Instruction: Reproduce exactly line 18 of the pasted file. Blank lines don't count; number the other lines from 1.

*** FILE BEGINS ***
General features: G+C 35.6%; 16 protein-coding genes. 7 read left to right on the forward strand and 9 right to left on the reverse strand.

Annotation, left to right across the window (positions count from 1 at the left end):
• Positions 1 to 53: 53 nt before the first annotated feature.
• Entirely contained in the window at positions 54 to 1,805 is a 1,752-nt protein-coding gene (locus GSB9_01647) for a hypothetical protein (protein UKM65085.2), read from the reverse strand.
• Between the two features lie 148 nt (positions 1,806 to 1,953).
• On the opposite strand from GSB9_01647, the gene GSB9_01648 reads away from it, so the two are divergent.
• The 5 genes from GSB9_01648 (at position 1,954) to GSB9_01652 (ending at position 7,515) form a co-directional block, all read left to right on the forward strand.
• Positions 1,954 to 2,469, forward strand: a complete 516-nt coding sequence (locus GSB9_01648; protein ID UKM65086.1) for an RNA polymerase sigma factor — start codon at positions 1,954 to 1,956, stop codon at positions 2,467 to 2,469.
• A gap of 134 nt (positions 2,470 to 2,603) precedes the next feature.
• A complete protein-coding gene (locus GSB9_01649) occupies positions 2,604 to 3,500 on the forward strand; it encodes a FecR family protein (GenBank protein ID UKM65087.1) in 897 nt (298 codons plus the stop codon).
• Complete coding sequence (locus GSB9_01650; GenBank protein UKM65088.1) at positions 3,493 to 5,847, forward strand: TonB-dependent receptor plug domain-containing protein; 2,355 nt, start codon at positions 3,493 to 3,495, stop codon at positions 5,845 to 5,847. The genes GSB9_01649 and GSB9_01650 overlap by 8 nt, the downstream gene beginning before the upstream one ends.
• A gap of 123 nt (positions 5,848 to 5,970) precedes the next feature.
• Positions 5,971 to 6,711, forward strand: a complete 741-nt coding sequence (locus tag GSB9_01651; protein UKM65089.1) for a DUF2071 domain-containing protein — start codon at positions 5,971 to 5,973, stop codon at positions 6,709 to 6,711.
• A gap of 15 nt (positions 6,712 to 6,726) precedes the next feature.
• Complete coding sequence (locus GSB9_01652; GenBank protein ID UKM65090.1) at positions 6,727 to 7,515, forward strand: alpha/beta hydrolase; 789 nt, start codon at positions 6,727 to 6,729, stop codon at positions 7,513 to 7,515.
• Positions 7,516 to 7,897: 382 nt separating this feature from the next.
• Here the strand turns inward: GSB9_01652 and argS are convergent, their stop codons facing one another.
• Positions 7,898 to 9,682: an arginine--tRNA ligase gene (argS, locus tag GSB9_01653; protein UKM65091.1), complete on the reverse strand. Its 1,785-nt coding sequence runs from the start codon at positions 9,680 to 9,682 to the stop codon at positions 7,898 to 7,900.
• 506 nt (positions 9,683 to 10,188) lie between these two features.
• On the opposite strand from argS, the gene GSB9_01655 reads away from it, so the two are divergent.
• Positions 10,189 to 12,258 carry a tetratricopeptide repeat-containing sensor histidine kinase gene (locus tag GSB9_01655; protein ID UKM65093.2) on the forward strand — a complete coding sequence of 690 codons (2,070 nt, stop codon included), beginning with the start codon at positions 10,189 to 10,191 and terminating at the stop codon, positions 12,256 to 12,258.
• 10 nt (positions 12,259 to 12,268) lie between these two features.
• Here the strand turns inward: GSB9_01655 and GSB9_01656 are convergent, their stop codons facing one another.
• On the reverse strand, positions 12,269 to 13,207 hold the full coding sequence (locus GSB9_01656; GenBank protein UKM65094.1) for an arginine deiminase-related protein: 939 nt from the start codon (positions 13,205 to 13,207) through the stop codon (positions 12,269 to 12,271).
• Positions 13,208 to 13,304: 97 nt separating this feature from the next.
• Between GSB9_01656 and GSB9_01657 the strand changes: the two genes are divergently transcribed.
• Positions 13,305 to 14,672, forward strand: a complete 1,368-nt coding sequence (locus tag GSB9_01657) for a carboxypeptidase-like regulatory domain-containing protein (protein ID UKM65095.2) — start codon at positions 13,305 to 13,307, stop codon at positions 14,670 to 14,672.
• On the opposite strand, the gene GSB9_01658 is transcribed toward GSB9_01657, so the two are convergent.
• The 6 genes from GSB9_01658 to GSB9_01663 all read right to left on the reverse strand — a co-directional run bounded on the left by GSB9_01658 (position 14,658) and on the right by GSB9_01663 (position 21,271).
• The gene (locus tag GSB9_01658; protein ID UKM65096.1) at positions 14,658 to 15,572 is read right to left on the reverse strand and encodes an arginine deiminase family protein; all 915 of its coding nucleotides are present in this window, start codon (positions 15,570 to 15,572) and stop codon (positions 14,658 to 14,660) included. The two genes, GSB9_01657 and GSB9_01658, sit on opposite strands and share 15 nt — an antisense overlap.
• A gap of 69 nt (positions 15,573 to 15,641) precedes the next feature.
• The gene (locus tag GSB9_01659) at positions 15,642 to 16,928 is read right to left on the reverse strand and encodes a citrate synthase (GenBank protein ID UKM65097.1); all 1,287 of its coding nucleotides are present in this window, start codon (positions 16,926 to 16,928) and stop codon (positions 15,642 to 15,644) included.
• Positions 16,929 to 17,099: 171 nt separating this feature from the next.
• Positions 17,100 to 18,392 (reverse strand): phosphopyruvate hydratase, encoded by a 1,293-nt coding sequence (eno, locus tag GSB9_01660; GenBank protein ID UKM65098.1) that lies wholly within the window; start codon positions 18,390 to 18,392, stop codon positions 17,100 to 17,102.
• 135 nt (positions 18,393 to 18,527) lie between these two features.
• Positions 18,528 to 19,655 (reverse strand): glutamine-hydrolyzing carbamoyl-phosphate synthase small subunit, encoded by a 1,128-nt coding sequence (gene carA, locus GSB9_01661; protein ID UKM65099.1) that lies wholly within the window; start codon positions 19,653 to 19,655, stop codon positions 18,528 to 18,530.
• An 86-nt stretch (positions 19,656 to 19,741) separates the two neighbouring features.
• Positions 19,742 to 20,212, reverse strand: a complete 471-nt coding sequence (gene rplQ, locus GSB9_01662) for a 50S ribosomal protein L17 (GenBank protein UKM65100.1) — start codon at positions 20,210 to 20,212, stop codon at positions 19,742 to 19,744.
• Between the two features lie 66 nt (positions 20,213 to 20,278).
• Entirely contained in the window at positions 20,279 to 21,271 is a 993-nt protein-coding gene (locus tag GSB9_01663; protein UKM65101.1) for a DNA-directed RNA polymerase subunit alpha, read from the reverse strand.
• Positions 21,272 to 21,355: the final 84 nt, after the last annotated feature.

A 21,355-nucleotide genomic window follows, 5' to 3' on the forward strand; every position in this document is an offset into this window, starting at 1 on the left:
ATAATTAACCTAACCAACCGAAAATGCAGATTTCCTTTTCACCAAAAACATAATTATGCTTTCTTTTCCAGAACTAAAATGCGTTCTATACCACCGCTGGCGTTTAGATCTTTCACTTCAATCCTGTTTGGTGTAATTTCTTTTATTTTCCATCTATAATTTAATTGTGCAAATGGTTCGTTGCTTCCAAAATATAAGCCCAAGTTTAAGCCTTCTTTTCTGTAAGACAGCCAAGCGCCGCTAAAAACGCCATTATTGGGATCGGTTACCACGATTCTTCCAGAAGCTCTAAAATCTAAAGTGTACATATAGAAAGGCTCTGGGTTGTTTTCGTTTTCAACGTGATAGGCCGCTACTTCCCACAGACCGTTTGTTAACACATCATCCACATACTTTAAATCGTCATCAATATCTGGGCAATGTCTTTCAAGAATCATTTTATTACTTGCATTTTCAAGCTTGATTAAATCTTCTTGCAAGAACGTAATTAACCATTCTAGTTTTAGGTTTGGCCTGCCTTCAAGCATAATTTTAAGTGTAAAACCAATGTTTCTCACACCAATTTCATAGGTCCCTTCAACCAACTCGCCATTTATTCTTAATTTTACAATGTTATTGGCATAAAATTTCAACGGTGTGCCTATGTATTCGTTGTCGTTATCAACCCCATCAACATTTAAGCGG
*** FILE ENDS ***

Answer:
• Positions 7,898 to 9,682: an arginine--tRNA ligase gene (argS, locus tag GSB9_01653; protein UKM65091.1), complete on the reverse strand. Its 1,785-nt coding sequence runs from the start codon at positions 9,680 to 9,682 to the stop codon at positions 7,898 to 7,900.